As we ascend to the deck’s trio of four-drops, things really begin to blossom. The Deathgaze Cockatrice is the most pedestrian of the lot, offering deathtouch on a flying 2/2 body. Then there’s the aforementioned Bogbrew Witch, the card that brings her combo all together. Finally, we find the deck’s foil premium rare, Liliana’s Reaver. Another in the line of planeswalker-themed cards, the Reaver is simply another Specter without the wings. In lieu of flying, this one gives you a 2/2 Zombie creature token each time it connects- regardless of whether or not your opponent has a card to discard to it. Often players can play around discard by emptying their hand and playing off the top of the library, and the Reaver avoids that pitfall quite nicely by giving you value regardless.
Finally at the top of the mana curve, the deck offers up its closing options. The best of these are a pair of Sengir Vampires, thanks to their evasion. A classic in Black, they are quite welcome here as uncommons. Then there’s the Minotaur Abomination, which effectively is a pair of Undead Minotaurs stapled together- right down to the actual mana cost. It’s a stout and sturdy body, and its high toughness will make it very hard to kill in the red zone or otherwise.
Finally, the Vampire Warlord calls back the 4/2 body we so often see in Black (from Dread Drone to Nether Horror). Again, the regeneration ability of the Warlord is another way to dispose of bodies in the deck, whether they are yours or- as we’re about to see- your opponent’s.
As Fragile as Flesh
As you’d hope, much of the noncreature supporting suite is given over to removal spells. Hold on to your hats, though, as Doom Blade is not amongst them. In fact, there’s not a single outright kill spell in the lot, though that isn’t to say you don’t have some recourse to destruction.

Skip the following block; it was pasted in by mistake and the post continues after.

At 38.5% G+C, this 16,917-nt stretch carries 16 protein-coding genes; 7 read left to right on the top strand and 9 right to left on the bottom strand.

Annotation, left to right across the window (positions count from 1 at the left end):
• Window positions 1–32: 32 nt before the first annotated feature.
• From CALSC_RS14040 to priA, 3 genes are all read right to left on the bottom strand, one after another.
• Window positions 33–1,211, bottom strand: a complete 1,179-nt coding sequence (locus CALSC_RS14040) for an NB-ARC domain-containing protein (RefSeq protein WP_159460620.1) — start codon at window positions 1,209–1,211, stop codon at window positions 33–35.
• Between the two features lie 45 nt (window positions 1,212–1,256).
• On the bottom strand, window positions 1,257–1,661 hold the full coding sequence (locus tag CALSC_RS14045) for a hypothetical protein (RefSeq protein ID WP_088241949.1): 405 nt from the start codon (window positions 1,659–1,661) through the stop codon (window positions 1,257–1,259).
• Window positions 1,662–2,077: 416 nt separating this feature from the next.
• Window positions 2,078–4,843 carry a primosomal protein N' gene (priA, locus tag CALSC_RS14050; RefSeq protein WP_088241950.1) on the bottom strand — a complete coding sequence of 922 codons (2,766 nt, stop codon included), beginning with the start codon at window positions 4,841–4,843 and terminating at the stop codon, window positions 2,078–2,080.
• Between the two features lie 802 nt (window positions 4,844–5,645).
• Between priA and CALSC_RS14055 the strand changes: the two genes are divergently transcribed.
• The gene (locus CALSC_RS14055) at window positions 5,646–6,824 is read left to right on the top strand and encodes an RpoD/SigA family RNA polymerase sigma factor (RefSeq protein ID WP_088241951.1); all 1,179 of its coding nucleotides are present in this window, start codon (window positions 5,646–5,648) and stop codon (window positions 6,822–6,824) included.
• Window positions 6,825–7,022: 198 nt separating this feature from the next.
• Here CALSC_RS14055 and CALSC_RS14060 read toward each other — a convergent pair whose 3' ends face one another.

A pair of Corrupts make a nice return here, giving you the ability not only to kill off a nettlesome creature, but to blast your opponent as well. Wring Flesh, meanwhile, doesn’t carry a lot of killpower behind it on its own, but instead must typically be used in tandem with a creature to take care of larger threats. It’s cheap for a single Black mana, and the deck gives you a trio of them.
By way of contrast, Red offers you three Thunder Strikes. This is another suboptimal inclusion, as we’d naturally just prefer some Shocks here. Instead, you get a spell that is conditionally useful, but not all that pinpoint. It can keep a creature alive on the attack, or through a defender become an ersatz removal spell, but this isn’t a deck that wants to hold a lot of creatures back on defense.
A miser’s copy of Smelt gives you some recourse to deal with artifacts, and Barrage of Expendables is yet another sacrifice outlet, this being one that applies direct damage one ping at a time. This lets it combo well with the Tenacious Dead, but it also goes well with your Act of Treason. Given the number of sac outlets available to you, the Act should most often be a one-way ticket for the commandeered creature.
A pair of artifacts round the deck out. There’s a Staff of the Death Magus, of course, as each of the set’s five decks carries their respective version. There’s also a Bubbling Cauldron, which is the third leg of the combo with the Newt and Witch. The lifegain aspect if the card outwith the Newt isn’t all that great, but its a delightfully flavourful card in a set that has more than a few little such treasures.
We’ll take the deck for a go to see how it stacks up against real opposition, and will return in two days’ time with a verdict!